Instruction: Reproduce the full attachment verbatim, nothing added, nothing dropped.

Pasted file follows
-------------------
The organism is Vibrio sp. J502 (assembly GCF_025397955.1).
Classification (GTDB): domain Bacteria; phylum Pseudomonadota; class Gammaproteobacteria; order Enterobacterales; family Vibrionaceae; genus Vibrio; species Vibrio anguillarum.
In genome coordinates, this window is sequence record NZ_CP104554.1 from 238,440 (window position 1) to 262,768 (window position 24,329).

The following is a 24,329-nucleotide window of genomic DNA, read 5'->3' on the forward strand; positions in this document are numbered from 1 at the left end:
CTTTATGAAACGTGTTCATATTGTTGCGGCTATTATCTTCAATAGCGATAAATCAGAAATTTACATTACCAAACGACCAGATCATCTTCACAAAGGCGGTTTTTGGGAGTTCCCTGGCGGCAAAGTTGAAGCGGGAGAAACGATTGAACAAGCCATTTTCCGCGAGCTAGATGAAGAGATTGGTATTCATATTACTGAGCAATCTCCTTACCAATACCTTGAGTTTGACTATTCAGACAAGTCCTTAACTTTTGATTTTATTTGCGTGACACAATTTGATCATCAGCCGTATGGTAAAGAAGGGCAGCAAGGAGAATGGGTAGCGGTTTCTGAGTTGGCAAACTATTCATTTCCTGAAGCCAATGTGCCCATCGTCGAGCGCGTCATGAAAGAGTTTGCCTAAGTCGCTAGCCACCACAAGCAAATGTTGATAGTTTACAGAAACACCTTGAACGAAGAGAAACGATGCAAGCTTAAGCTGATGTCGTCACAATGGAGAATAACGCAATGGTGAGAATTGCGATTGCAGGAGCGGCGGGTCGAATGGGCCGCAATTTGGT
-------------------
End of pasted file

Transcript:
The organism is Vibrio sp. J502 (assembly GCF_025397955.1).
Classification (GTDB): domain Bacteria; phylum Pseudomonadota; class Gammaproteobacteria; order Enterobacterales; family Vibrionaceae; genus Vibrio; species Vibrio anguillarum.
In genome coordinates, this window is sequence record NZ_CP104554.1 from 238,440 (window position 1) to 262,768 (window position 24,329).

The following is a 24,329-nucleotide window of genomic DNA, read 5'->3' on the forward strand; positions in this document are numbered from 1 at the left end:
CTTTATGAAACGTGTTCATATTGTTGCGGCTATTATCTTCAATAGCGATAAATCAGAAATTTACATTACCAAACGACCAGATCATCTTCACAAAGGCGGTTTTTGGGAGTTCCCTGGCGGCAAAGTTGAAGCGGGAGAAACGATTGAACAAGCCATTTTCCGCGAGCTAGATGAAGAGATTGGTATTCATATTACTGAGCAATCTCCTTACCAATACCTTGAGTTTGACTATTCAGACAAGTCCTTAACTTTTGATTTTATTTGCGTGACACAATTTGATCATCAGCCGTATGGTAAAGAAGGGCAGCAAGGAGAATGGGTAGCGGTTTCTGAGTTGGCAAACTATTCATTTCCTGAAGCCAATGTGCCCATCGTCGAGCGCGTCATGAAAGAGTTTGCCTAAGTCGCTAGCCACCACAAGCAAATGTTGATAGTTTACAGAAACACCTTGAACGAAGAGAAACGATGCAAGCTTAAGCTGATGTCGTCACAATGGAGAATAACGCAATGGTGAGAATTGCGATTGCAGGAGCGGCGGGTCGAATGGGCCGCAATTTGGT